Major Plant Group

Topics: Maize, Starch, Corn syrup Pages: 28 (5289 words) Published: April 24, 2014

Team 5 Research Paper
Major Plant Group:
Cereal Grains and Forage Grasses: (Corn)
Averett University

November 28, 2011

Table of Contents
Table of Contents1
Major Plant Group:2
Historical & cultural 3
Plant biology 4
Plant pests & pathological agents5
Pest #1 Chinch bug: 6
Pest #2 Stalk borer: 7
Pest #3 Corn beetles: 7
Pest #4 Black cutworms: 8
Pest #5 Wireworms: 9
Pest #6 Corn maggots: 9
Pathological agent #1, Smut: 10
Pathological agent #2 Stalk Rot: 10
Pathological agent #3 Rust: 11
Business & economics 11
Common Processes Used12
Oil products:13
High Fructose Corn Syrup:14
Starch products: 15
Paper and Corrugate: 15
Animal nutrition: 16
Summary 17

Major Plant Group:
Plants play a vital role in our everyday life, since the dawn of mankind planting and harvesting has been front-and-center in cultures through the world. Plants and their many by products, ranging from medicines, thatched roofs, and most important food, plants and man have a symbiotic relationship. One family of plants; the cereal grains and forage grasses, primarily corn, will be the focus of this paper. Corn has been notable throughout history, it is found in biblical history, as well as a major centerpiece for the Inca, Aztec, and Mayan cultures. Historical & cultural

The importance of the chosen representative plant, may very well lie in the commonly know household coin phrase, “eat more fiber”. Cereal grains and forge grasses consume more than 70 percent of the world’s farmlands. In addition, grains and grasses provide nearly 50 percent of the global calorie intake by both humans and livestock. (Simpson, 2001) Wheat, barley and rice have unique ties in providing the major staple to other regains of the world, however; corn is the mainstay for the western cultures. Even though within the grass family, species number over 9000, only 35 have been harvested globally, (appendix, figure 1). Furthermore of these 35 species, only about six are among the major cereals, with corn (maize) being the only one in the New World that is a native grain. (Simpson) In the United States’ heart land, Iowa, Illinois, Wisconsin, South Dakota and Nebraska are the top producers of corn, (appendix, figure 9). Of these states Iowa produced over 20,000,000 bushels, (appendix figure 9) of corn per county in 2010 (Agriculture, 2010). Corn and beans have a very special relationship, one could say symbiotic, the following store give one culture’s view of corn. “An Indian legend says that the association came about when man-corn was looking for a wife. Squash asked to be considered, but she was rejected because she had the habit of wondering lasciviously over the ground. Bean, by contrast, clasped the corn so dearly that the corn was assured of her fidelity and consequently chose her for his bride (Simpson, p126).” This relationship between corn and beans will be further discussed later. It is easy to see how corn is one of the United States’ top revenue producing products. Plant biology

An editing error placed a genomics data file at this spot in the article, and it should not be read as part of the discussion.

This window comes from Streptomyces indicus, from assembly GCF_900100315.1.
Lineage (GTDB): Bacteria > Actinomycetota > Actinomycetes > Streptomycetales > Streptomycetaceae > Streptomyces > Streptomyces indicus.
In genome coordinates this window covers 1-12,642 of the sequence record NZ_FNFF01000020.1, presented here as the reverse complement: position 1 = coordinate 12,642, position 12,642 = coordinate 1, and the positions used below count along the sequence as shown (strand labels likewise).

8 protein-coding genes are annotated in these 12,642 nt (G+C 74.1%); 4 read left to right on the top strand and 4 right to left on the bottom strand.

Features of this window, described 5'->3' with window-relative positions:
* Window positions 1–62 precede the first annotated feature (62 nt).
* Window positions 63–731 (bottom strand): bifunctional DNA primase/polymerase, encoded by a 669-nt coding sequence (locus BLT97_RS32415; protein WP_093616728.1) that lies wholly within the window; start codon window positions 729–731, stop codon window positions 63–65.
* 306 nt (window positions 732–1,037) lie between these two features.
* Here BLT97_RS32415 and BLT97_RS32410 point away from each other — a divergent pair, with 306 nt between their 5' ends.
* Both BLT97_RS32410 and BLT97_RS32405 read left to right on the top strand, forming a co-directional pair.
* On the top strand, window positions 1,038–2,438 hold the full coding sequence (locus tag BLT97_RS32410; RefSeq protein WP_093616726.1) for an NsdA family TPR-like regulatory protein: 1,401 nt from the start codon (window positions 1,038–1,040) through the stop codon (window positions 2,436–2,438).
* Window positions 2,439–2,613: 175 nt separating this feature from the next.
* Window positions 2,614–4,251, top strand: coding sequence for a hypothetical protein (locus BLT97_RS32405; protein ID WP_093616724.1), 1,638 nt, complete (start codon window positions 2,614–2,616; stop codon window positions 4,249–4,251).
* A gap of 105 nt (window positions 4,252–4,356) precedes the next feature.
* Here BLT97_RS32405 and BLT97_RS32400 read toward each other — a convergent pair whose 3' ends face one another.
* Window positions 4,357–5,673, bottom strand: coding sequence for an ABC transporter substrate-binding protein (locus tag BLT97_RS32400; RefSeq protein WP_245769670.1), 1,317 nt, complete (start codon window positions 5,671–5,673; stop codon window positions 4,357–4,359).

The biology of corn is deeply rooted in its contribution to man’s need for sustenance through the centuries. Between wheat, squash, and rice, corn notably has been the front-runner for millennia. “Among the important modern cereal grains, corn is the most efficient in converting water and carbon dioxide into foodstuffs. Moreover, it can be cultivated in both tropical and temperate areas (Simpson, p126).” Corn (maze) has been found in all natural civilizations of the world, this leads into the biology of the world’s oldest and leading grain’s natural structure. The corn plant is comprised of six major parts, the roots, sheath or (stalk), leaf blades, ears, ear silk, tassel internode and the tassel, (appendix, figure 8). The relationship between corn and beans is one that is extremely important when it comes to their symbiotic...

References: Corn Palace, Mitchell South Dakota. (2010) Frequently Asked Questions. Retrieved from
Corn Refiners Association
Corrugated Cardboard. November (2011). 23 November 2011 Retrieved from
Department of Crop Sciences, University of Illinois Extension. (2001) Field corn diseases in Illinois. Retrieved from
Facts About Corn
Illinois Corn. (2011) Creating Opportunities For Increasing Corn Value and Utilization. Corn data. Retrieved from
Iowa Corn Promotion Board/Iowa Corn Growers Association
Renewable Fuels Association (2011) Statistics retrieved from
Russell, C
Simpson, Beryl Brintnall., and Molly Conner-Ogorzaly. Economic Botany: Plants in Our World. Boston: McGraw-Hill, 2001. Print.
University of Missouri-Columbia (1998) Corn Insects Pests, a Diagnostic Guide Retrieved from
Wikipedia, the Free Encyclopedia
Worldwide Breakfast Cereal Mfg. Industry (NAICS 31123). (cover story). (2011). Worldwide Breakfast Cereal Manufacturing Industry Report, 1-104.
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